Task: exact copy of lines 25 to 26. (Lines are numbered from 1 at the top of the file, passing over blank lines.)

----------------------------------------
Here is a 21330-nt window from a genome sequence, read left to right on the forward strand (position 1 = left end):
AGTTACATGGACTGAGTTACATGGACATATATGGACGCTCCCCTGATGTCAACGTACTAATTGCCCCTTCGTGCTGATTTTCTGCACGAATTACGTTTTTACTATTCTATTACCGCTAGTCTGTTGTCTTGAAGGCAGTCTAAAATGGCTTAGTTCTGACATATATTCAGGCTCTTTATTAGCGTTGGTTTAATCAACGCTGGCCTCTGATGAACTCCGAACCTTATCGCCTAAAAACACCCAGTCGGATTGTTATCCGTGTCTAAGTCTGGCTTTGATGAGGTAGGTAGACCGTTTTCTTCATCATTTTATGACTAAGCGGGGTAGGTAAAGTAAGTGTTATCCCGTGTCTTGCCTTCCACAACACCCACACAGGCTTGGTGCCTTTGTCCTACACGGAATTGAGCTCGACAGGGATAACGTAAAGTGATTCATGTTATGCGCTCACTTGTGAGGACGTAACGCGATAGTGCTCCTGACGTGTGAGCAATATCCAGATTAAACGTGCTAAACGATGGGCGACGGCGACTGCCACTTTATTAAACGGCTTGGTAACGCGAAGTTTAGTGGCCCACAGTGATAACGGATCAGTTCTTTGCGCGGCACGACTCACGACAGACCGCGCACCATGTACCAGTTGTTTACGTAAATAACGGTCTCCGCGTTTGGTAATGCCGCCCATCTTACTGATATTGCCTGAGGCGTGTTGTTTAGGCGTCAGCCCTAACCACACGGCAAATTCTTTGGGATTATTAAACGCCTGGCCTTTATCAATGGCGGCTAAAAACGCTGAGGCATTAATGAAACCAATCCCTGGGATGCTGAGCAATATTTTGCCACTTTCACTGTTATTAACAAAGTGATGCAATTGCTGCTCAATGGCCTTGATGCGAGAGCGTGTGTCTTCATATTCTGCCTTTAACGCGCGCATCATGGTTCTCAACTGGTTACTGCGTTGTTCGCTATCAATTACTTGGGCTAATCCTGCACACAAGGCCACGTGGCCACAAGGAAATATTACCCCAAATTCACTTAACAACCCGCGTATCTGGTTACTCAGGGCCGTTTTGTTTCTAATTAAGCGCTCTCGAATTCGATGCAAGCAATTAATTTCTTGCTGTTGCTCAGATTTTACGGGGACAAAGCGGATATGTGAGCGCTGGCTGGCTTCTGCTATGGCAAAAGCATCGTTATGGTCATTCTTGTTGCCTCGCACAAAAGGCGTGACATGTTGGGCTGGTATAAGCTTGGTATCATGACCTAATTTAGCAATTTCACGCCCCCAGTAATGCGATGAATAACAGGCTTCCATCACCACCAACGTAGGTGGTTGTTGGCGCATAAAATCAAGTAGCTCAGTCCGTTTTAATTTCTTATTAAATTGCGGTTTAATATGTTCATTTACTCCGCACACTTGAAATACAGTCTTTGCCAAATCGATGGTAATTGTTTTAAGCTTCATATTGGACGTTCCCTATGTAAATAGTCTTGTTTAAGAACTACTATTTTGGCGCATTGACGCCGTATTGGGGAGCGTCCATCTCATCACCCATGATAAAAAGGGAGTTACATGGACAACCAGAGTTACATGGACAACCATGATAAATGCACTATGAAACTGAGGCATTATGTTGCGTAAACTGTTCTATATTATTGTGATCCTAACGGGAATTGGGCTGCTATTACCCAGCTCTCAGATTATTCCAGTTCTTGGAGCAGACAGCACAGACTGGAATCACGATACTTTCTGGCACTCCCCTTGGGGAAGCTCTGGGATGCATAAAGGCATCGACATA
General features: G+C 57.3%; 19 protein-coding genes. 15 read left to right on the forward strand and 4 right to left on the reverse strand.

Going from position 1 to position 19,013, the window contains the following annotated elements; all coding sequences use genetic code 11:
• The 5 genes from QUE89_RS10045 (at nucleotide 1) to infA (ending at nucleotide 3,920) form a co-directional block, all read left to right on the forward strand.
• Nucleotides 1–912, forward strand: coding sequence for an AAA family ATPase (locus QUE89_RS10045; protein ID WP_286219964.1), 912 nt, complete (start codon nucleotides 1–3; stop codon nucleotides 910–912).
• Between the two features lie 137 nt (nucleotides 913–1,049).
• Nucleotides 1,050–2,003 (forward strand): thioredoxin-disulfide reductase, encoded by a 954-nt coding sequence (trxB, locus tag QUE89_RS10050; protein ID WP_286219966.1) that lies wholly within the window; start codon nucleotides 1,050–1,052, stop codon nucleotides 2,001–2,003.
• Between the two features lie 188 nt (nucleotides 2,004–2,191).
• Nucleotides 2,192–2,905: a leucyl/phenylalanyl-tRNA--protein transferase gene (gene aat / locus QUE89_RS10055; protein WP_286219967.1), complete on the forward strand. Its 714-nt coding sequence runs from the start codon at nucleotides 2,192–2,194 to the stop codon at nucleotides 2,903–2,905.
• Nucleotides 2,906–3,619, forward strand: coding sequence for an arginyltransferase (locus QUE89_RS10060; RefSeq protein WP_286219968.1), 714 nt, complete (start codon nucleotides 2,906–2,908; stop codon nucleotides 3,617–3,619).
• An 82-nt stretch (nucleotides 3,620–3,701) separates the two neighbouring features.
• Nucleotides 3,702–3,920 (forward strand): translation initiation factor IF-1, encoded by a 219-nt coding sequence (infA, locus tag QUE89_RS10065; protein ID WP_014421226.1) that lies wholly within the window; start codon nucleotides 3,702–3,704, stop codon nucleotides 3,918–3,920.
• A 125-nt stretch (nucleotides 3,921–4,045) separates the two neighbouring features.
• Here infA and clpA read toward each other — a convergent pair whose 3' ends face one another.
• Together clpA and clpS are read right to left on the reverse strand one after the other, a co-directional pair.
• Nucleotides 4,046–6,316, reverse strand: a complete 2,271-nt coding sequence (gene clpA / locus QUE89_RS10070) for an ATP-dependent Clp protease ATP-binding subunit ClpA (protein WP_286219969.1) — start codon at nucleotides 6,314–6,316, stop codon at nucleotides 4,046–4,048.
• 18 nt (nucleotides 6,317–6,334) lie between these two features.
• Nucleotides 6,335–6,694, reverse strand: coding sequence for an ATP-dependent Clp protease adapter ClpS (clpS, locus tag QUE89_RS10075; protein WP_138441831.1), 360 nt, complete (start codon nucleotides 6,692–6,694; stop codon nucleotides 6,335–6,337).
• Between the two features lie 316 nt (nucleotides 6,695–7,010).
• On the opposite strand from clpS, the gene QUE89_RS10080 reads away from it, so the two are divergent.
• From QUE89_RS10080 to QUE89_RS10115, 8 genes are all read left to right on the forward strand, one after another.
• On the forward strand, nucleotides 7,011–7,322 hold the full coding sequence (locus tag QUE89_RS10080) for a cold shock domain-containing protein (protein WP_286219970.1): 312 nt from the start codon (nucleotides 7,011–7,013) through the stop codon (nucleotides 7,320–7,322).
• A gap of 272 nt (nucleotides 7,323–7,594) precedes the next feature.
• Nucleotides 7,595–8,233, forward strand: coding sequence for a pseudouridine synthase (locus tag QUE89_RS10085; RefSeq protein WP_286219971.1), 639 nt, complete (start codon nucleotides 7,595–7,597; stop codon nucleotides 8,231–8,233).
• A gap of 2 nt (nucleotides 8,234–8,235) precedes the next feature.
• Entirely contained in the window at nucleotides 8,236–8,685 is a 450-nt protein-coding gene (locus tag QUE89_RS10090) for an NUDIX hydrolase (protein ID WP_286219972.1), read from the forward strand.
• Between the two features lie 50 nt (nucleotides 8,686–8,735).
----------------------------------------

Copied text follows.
• Nucleotides 7,595–8,233, forward strand: coding sequence for a pseudouridine synthase (locus tag QUE89_RS10085; RefSeq protein WP_286219971.1), 639 nt, complete (start codon nucleotides 7,595–7,597; stop codon nucleotides 8,231–8,233).
• A gap of 2 nt (nucleotides 8,234–8,235) precedes the next feature.